Rumour has it the worst is yet to come. On October 26th, Bank of Canada Governor Tiff Macklem will very likely increase rates by another 0.50%. Not only will this push the bank prime rate up to 5.95% – it could lead to the average 5-year fixed rate mortgage well above 6.00%. What a mess. As I mentioned in my previous article, the BoC made a critical error and the Canadian people are continuing to pay for it.
Luckily, this won’t last forever. Economists and other experts (myself included) predict that there will only be higher rates for 12-24 months. After an inevitable economic downturn, the BoC will start slashing rates to kickstart the economy again.
So what should you do in the meantime? As always, it all depends on your personal situation. But broad strokes, here’s how I think different types of homeowners and borrowers should navigate the current economy.
If your mortgage is up for renewal in the next 4 months:
Get a rate hold. This is a no-brainer whether you’re dealing with variable or fixed rate mortgages in a rising rate environment. Rate holds are available for up to 120 days and can save borrowers as much as $25,000. If you have a short remaining amortization, consider extending it. This could soften the blow of a rate increase making it well worth the $1,200 you’d have to give up in legal fees. However you proceed, I would recommend only renewing for a 2-year term.
If your mortgage is up for renewal in the next 12-24 months:
Chances are your current lender has already reached out trying to scare you into a 5-year fixed rate mortgage. Be careful. Banks make the most money on 5-year fixed rate mortgages, so they capitalize on people’s insecurities to lock them in. Don’t fall for it. Time and time again, variable rates and short term fixed rates have come out on top.
If you want to refinance your mortgage:
It’s arguably never been harder to make ends meet. In economies like the one we’re in, refinancing is a solution that can help you free up cash and stay on top of your bills. Variable rate or a short term fixed rate is your best bet – but I would highly advise against a long term fixed rate.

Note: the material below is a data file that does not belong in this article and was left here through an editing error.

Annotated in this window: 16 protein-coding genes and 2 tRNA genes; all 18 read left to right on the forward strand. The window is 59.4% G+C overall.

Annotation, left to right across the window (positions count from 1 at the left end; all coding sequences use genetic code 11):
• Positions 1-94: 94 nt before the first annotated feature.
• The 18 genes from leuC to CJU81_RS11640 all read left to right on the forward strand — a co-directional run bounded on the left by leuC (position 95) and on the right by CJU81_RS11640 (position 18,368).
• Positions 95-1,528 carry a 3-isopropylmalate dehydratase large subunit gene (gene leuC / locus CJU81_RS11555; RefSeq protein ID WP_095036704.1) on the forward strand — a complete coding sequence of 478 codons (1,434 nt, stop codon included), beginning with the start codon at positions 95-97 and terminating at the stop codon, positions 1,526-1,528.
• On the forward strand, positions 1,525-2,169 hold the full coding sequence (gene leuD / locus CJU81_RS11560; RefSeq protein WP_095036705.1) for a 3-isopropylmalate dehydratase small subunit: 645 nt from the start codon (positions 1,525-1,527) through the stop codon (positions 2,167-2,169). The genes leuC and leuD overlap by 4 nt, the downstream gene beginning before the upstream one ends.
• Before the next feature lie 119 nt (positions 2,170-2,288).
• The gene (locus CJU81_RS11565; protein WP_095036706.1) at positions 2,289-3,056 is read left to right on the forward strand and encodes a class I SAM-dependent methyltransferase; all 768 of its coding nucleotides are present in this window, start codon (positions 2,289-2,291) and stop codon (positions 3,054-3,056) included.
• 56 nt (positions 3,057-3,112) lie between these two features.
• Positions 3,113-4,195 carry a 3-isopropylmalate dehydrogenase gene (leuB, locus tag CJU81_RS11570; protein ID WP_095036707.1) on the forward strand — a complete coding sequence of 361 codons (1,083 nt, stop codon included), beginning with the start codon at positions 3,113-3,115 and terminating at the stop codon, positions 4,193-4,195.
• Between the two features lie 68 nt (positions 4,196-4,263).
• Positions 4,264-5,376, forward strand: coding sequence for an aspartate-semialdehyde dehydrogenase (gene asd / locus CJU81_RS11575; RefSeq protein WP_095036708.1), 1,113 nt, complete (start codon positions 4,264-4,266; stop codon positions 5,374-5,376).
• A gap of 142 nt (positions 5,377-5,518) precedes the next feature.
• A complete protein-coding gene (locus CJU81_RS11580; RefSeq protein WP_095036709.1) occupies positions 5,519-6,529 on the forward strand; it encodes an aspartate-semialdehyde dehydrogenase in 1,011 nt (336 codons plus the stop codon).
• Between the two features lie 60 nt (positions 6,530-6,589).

If you want to buy a home now or soon:
Yes, home prices have fallen by 15-20% from their all time high in March 2022. But it’s important to remember how we got to March 2022. Home prices increased by just as much just as quickly. What we’re witnessing right now is a correction. It’s still a good time to buy, so don’t be afraid to find the right home and get into the right mortgage.
Many of you reading this don’t fit into any of these categories. If that’s the case, please reach out for help. There are so many ways to ride out or even thrive in this market. Just know that this won’t last forever because this can’t last forever.
The way we’re going just isn’t sustainable. As much as the federal government is supposed to stay out of it, they can’t just stand idly by while millions of Canadian suffer through financial hardship. Yes, they’ve introduced and increased rebates. But the rebates won’t cut it, and quite frankly, they’re somewhat insulting. They might make great headlines, but they do very little to help middle class Canadians in a meaningful way.
Relief will come at some point – but if you need help getting there, feel free to contact me for strategies that are tailor made to your circumstances.
Your best interest is my only interest. I reply to all questions and I welcome your comments. Like this article? Share with a friend.
Steve Garganis: 416-224-0114; email@example.com